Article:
Pre-Oscars 2013: “Zero Dark Thirty” spurs debate

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Author: Mallory Fencil

“Zero Dark Thirty” is a cinematic work that marks
the documentation of one of the most important events of our
generation. Directed by Kathryn Bigelow (director of 2009 Best Picture
and Best Director winner “The Hurt Locker”) and starring Best Actress
nominee Jessica Chastain, “Zero Dark Thirty” has proven to be a strong
competitor in this year’s Oscars, against films as critically acclaimed and heavily discussed as “Les Miserables,” and “Django Unchained.” Up for five Oscars this year, the film
is not the most nominated film, a title that instead goes to “Lincoln” with
twelve nominations; however, “Zero Dark Thirty” has continued to
dominate most Oscar discussions due to both controversy and influential
artistic choices.

As the twin towers collapsed onto one of the most powerful cities in the world, Americans reacted in grief and indignation to the first major terrorist attack on American soil within the past several decades and the largest in American history. The memory of 9/11 exists within the archive of many childhoods. Subsequently, on May 1, 2011, a decade after the 9/11 attacks, when President Obama announced that fellow American citizens had found and killed Osama Bin Laden, almost every household from sea to shining sea felt the bittersweet relief of vengeance.

Portraying this historical moment for the first time in a mass medium, despite the fact that the film is by no means a documentary, can be considered an important milestone in the development of the artistic mind. A film exists within three times: the time the film is set, the time the film is made and the time the film is observed. As film evolves, “Zero Dark Thirty” will be among the films that portray this generation both as a film created in and a film about the early twenty first century. Thus creating this film and others like it, including competing nominee “Argo,” is necessary for the future as well as the historical preservation of cinematography. Similar to other historical fictions, “Zero Dark Thirty” will not be viewed as an informational log of details but rather as the complex emotional reaction to history.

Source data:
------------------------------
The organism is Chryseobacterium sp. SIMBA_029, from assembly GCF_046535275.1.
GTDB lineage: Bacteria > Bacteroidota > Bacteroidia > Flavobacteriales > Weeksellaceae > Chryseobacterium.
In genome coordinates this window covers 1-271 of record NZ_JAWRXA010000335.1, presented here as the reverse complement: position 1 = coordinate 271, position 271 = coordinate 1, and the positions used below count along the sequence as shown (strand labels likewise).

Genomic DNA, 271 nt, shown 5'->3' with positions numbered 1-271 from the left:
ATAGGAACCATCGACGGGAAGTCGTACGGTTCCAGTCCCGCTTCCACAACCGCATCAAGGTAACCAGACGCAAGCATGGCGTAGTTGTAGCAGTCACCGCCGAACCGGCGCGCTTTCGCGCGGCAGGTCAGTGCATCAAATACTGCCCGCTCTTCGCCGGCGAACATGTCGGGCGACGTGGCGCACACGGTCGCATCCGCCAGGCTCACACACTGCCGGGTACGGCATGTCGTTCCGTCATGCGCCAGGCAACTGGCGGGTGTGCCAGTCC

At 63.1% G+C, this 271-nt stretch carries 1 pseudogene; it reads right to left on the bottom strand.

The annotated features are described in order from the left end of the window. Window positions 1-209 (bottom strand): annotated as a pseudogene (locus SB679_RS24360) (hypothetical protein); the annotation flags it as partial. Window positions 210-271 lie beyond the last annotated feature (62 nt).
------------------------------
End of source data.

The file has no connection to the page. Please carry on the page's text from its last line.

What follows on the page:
Controversy has surrounded the film in regards to the depiction of torture, stirring up the questions of whether torture should be implemented and whether the film condones its use by showing a positive result. However, the film portrayed the result of torture with nuance as both potentially strategically effective, since the desired information was attained, and morally contentious, as the main character and subsequently the audience have to contemplate the idea in a personal and political context.

The use of torture within the film both highlights the emotional effects that crippled the American people and portrays how the pursuit of revenge and war can influence human nature. As any film that attempts to capture a moment in history, “Zero Dark Thirty” uses exaggerated situations and unsavory topics in order to accentuate the effect that 9/11 had on the greater population. Thus, the film is more than deserving of the Oscar if only because of the artistic implications and the historical significance of the subject matter.

The 85th Annual Academy Awards will be broadcast Sunday, Feb. 24th at 4 p.m. (PST). The other Best Picture nominees are “Amour,” “Argo,” “Beasts of the Southern Wild,” “Django Unchained,” “Les Miserables,” “Life of Pi,” “Lincoln” and “Silver Linings Playbook.”

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